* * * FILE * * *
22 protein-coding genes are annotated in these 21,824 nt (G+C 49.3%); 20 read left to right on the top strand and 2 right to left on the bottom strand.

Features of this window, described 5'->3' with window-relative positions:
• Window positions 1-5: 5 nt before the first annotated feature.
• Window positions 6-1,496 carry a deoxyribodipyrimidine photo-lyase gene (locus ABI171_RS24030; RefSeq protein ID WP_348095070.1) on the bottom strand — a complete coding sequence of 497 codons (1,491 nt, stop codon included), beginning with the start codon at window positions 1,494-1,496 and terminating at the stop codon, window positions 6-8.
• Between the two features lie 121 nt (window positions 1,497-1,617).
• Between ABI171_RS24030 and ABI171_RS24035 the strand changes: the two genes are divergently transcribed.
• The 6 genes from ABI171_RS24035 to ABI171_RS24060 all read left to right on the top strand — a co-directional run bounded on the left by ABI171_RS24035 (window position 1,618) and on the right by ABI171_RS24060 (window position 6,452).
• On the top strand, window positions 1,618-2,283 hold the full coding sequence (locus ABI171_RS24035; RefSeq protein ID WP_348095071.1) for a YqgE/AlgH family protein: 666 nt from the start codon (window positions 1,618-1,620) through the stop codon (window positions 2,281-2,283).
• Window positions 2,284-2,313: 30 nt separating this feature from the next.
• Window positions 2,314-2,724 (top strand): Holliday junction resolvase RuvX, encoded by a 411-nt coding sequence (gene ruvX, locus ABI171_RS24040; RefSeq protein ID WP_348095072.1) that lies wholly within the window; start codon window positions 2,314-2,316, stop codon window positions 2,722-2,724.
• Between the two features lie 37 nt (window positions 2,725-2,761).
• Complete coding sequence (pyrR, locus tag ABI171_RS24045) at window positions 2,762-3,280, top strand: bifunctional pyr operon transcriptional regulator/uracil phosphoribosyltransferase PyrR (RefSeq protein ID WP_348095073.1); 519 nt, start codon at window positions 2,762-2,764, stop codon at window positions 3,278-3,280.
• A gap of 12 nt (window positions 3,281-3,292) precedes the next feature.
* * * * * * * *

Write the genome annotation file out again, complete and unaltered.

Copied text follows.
22 protein-coding genes are annotated in these 21,824 nt (G+C 49.3%); 20 read left to right on the top strand and 2 right to left on the bottom strand.

Features of this window, described 5'->3' with window-relative positions:
• Window positions 1-5: 5 nt before the first annotated feature.
• Window positions 6-1,496 carry a deoxyribodipyrimidine photo-lyase gene (locus ABI171_RS24030; RefSeq protein ID WP_348095070.1) on the bottom strand — a complete coding sequence of 497 codons (1,491 nt, stop codon included), beginning with the start codon at window positions 1,494-1,496 and terminating at the stop codon, window positions 6-8.
• Between the two features lie 121 nt (window positions 1,497-1,617).
• Between ABI171_RS24030 and ABI171_RS24035 the strand changes: the two genes are divergently transcribed.
• The 6 genes from ABI171_RS24035 to ABI171_RS24060 all read left to right on the top strand — a co-directional run bounded on the left by ABI171_RS24035 (window position 1,618) and on the right by ABI171_RS24060 (window position 6,452).
• On the top strand, window positions 1,618-2,283 hold the full coding sequence (locus ABI171_RS24035; RefSeq protein ID WP_348095071.1) for a YqgE/AlgH family protein: 666 nt from the start codon (window positions 1,618-1,620) through the stop codon (window positions 2,281-2,283).
• Window positions 2,284-2,313: 30 nt separating this feature from the next.
• Window positions 2,314-2,724 (top strand): Holliday junction resolvase RuvX, encoded by a 411-nt coding sequence (gene ruvX, locus ABI171_RS24040; RefSeq protein ID WP_348095072.1) that lies wholly within the window; start codon window positions 2,314-2,316, stop codon window positions 2,722-2,724.
• Between the two features lie 37 nt (window positions 2,725-2,761).
• Complete coding sequence (pyrR, locus tag ABI171_RS24045) at window positions 2,762-3,280, top strand: bifunctional pyr operon transcriptional regulator/uracil phosphoribosyltransferase PyrR (RefSeq protein ID WP_348095073.1); 519 nt, start codon at window positions 2,762-2,764, stop codon at window positions 3,278-3,280.
• A gap of 12 nt (window positions 3,281-3,292) precedes the next feature.